Really if the reports are accurate, and the borer populations have been knocked back, this is good news because nature is giving us a second chance. When the first wave of attack came to our area many tree owners didn’t act to protect their Ash trees until the infestation was out of control. Don’t wait! If you haven’t already, ask your favorite Arborsmith to inspect your landscape to see if you have any Ash trees. The cold may have given us “a time out” in which we can select a few Ash trees and protect them. In 5 years we may not have another chance.
Sharing the Love
Mother Nature's Moment
by Lesley Bruce Smith ISA Certified Arborist
I wanted to remind everyone this month that Gilbert and I have been doing business on the North Shore of Chicago for 33 years now, and we have lived here our whole lives. As fifth generation entrepreneurs we have a pretty amazing network of folks that we know who do all kinds of services. I wanted to share a partial list of who they are, so if you find yourself in need of help in an area not having to do with trees, and you are uncertain as to where to turn, don’t hesitate to ask us for a referral. We probably “know somebody!” We have used and know every one of these vendors personally and the list is not complete. Be sure to ask us if you find you have a need, and need a referral you can trust.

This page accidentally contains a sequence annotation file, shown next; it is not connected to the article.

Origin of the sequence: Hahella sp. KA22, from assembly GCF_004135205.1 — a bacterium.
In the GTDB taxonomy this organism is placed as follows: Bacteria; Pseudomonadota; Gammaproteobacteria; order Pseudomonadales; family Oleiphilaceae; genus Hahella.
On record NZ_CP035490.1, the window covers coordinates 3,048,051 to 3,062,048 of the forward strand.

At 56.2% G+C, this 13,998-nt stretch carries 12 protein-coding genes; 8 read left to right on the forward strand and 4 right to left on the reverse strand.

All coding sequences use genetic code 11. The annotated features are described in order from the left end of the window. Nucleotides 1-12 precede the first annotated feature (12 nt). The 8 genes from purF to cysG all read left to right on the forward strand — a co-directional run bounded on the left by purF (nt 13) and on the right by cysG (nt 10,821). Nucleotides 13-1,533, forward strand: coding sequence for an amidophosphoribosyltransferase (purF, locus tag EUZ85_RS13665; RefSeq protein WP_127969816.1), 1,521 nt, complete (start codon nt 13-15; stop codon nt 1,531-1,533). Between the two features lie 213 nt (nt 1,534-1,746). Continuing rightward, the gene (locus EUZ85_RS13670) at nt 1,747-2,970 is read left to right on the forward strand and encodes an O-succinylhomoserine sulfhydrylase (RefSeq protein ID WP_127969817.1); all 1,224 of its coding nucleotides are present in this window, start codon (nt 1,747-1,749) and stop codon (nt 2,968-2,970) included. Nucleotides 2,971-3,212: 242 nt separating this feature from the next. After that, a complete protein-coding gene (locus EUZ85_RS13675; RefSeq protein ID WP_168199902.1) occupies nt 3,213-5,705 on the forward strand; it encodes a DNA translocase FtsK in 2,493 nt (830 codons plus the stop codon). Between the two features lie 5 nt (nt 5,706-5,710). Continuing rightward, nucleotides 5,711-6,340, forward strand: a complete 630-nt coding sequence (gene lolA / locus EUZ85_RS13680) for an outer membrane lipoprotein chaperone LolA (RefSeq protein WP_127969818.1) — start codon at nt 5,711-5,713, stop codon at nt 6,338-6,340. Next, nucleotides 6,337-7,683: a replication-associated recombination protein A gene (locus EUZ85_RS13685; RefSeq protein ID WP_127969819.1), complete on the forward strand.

Effective Air Heating and Cooling, owned by Gil’s brother Jon Smith.
Hanson Painting, owner Greg Hanson, Greg is always going the extra mile, has a shop where he can powder coat/paint outdoor furniture to get ready for summer.